Lumet's film takes on one of her classic Poirot stories. His hand is immediately present, not only because Sean Connery pops up, but also because it has a rich visual flair, beautifully constructed scenes and crisply edited dialogue that make the distilled version of this elaborate novel not only beautiful to look at, but also quite easy to follow.
This film has an excellent cast, but of…
Look at this cast! Sean Connery. Lauren Bacall. Ingrid Bergman. Richard Widmark. Albert Finney. Vanessa Redgrave. Anthony Perkins. Martin Balsam. Jacqueline Bisset. and plenty of great stage actors. With Sidney Lumet behind it all, I asked myself: what took so long to see this?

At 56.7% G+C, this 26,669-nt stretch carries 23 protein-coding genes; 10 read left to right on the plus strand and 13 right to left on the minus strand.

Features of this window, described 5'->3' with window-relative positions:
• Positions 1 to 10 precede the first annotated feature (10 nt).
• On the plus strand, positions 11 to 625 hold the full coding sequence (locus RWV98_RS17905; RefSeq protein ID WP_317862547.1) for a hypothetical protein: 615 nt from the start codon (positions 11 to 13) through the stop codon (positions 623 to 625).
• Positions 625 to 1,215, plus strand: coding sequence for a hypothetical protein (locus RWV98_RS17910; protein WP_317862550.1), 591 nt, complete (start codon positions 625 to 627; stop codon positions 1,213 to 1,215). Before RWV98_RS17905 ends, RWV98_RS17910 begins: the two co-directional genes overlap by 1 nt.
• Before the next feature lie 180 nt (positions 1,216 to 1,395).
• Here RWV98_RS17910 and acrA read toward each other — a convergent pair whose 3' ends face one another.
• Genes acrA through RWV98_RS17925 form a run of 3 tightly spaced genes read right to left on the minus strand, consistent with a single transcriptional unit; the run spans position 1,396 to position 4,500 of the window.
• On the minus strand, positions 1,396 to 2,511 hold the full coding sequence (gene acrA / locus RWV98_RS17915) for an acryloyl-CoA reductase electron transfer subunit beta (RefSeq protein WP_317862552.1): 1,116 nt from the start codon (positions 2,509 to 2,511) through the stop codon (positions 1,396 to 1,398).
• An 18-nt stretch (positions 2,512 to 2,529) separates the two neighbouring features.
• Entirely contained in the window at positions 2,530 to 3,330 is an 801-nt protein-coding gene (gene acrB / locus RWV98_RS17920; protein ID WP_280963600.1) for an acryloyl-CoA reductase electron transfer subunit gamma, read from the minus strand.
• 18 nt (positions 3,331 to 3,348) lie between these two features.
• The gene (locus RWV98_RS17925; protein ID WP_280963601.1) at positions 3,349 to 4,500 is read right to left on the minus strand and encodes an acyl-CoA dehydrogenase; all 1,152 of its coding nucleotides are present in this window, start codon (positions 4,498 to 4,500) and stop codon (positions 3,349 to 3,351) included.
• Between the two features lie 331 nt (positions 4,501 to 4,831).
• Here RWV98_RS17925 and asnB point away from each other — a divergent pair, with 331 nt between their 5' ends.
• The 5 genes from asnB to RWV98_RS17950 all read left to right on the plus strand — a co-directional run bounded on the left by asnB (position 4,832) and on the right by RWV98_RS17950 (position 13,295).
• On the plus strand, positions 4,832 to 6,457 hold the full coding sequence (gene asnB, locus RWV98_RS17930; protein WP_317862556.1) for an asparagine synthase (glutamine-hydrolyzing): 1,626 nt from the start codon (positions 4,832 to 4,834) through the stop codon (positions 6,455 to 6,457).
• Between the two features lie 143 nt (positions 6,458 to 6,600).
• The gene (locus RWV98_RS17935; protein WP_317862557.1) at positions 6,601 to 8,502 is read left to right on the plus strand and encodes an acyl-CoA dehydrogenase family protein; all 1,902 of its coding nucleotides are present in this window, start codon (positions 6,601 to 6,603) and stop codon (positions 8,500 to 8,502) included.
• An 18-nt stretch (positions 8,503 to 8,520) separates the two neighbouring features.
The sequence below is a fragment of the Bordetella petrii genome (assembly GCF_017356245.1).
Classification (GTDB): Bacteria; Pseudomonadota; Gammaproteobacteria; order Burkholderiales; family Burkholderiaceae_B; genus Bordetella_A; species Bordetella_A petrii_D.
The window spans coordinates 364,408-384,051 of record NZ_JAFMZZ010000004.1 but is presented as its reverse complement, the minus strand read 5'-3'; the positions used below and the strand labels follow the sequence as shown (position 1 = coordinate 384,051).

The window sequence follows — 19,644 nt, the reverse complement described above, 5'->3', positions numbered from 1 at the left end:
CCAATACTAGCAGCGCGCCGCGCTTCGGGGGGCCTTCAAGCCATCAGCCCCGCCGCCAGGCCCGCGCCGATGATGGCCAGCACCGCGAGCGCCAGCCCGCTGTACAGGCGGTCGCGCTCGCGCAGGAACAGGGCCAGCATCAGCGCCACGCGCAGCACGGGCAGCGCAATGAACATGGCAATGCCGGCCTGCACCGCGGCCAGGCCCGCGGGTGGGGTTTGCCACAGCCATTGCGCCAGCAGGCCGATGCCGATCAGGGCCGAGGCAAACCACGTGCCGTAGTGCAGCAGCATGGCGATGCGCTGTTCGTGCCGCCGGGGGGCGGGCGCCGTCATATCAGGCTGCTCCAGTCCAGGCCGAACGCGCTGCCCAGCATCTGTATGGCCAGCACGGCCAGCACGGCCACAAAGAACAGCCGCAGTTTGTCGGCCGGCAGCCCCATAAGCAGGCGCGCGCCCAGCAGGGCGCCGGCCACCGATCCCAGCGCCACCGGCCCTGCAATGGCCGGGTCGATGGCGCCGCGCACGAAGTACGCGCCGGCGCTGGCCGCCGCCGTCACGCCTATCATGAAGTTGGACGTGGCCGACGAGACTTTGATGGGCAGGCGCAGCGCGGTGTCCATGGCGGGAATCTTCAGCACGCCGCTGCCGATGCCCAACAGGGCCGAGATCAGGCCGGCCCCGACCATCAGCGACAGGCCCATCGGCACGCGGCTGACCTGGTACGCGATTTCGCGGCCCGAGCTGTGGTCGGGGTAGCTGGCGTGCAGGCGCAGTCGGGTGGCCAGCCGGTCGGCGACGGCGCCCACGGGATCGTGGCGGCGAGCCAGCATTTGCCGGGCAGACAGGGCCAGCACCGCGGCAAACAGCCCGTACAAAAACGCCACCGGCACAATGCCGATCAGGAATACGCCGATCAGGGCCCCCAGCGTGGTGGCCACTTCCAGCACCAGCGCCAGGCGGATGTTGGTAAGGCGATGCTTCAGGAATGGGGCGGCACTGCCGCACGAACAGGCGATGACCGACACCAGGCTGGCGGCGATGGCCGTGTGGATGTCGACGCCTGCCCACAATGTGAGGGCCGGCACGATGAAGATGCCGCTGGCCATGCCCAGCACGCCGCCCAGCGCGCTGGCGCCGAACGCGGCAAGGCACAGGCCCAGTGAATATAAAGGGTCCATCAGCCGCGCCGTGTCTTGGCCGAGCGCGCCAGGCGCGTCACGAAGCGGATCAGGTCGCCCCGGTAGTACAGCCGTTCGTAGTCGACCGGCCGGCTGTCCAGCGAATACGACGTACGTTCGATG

Detective Poirot (Finney) was a late addition to the Orient Express train route that evening, given permission to a full car lot by company director Bianchi (Balsam). Onboard the train, a man known as Ratchett (Widmark) looks to Poirot for protection as he fears he is a wanted man. Well, when a gruesome murder takes place in the middle of the night, it's up to Poirot to put the pieces together.
To sum it up, this…
"Is it about sex?"
"No, it's about 10:30."
What's Sidney Lumet done here, then? He's made this into a comedy, that's what he's done. And not an inadvertent one either, despite the melange of dreadful accents and overacting on display.